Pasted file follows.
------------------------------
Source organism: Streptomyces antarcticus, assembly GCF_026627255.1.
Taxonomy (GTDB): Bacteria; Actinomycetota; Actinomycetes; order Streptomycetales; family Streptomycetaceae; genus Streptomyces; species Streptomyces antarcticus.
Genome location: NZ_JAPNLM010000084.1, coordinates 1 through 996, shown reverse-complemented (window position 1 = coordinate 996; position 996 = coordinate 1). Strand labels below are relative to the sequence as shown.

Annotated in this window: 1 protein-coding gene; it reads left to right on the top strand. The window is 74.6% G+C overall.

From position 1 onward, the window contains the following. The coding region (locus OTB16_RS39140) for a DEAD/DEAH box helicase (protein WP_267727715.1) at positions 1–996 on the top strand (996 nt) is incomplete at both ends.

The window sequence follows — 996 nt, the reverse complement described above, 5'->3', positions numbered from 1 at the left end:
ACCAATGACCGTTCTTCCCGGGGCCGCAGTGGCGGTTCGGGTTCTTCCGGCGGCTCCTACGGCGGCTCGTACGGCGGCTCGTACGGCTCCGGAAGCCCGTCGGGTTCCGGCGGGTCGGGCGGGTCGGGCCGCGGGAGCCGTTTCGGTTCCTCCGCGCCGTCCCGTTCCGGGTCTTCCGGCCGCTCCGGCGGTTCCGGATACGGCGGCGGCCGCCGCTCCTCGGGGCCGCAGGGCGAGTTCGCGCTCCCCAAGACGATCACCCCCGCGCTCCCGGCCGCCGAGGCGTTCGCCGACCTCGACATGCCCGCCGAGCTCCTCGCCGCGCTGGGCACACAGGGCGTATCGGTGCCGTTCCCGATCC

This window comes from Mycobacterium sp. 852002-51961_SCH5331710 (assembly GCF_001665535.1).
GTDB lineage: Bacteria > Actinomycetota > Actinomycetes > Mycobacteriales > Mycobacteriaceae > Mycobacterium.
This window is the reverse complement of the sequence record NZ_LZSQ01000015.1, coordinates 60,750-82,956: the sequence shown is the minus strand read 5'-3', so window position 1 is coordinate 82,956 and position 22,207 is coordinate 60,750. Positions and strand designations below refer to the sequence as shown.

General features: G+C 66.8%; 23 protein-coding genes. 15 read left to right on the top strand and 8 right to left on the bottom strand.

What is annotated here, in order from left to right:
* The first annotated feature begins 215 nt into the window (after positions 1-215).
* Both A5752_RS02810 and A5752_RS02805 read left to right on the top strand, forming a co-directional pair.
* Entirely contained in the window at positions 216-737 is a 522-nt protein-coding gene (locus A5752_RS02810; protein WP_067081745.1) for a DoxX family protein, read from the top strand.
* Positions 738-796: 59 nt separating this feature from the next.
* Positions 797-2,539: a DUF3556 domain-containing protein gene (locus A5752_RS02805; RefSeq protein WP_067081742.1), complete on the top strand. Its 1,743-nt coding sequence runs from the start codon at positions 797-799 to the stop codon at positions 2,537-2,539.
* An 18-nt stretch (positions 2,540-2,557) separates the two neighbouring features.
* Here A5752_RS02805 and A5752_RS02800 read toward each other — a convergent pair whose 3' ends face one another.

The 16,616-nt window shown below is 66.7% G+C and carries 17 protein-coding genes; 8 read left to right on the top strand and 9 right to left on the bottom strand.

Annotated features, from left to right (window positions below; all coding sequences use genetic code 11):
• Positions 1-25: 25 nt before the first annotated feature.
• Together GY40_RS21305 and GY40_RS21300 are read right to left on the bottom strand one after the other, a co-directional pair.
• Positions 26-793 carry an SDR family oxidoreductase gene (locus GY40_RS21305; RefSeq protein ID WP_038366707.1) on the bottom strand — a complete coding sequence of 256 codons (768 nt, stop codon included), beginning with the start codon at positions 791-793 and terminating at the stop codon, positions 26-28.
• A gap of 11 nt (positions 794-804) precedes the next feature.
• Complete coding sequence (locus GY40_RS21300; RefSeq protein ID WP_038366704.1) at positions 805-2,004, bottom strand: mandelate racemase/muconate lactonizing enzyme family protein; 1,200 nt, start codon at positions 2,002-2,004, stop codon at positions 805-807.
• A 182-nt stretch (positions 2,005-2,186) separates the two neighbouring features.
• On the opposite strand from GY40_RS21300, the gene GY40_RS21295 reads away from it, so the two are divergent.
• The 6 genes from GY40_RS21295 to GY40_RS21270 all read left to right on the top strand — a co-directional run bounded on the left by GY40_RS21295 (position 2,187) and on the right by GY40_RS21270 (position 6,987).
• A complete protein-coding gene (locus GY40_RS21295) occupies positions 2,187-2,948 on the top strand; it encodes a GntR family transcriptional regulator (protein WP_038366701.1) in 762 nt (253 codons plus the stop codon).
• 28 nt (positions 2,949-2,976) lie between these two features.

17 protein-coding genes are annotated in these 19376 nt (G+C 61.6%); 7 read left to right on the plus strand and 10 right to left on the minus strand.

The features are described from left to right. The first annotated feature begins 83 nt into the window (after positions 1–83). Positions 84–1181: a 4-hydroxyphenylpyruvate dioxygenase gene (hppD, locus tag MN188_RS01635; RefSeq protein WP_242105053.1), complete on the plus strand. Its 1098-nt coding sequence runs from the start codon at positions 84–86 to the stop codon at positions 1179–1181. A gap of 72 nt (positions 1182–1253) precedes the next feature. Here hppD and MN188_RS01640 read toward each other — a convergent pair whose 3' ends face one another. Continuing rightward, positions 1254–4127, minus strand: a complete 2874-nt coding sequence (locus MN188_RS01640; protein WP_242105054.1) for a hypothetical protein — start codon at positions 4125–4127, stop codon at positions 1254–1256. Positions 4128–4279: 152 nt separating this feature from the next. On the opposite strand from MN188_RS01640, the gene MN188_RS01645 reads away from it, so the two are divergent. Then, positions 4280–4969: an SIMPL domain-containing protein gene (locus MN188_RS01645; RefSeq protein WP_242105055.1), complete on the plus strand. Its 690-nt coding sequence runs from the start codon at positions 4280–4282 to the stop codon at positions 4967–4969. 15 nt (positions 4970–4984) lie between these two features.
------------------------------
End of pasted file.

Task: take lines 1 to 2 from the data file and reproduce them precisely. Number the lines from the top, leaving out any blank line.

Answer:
Source organism: Streptomyces antarcticus, assembly GCF_026627255.1.
Taxonomy (GTDB): Bacteria; Actinomycetota; Actinomycetes; order Streptomycetales; family Streptomycetaceae; genus Streptomyces; species Streptomyces antarcticus.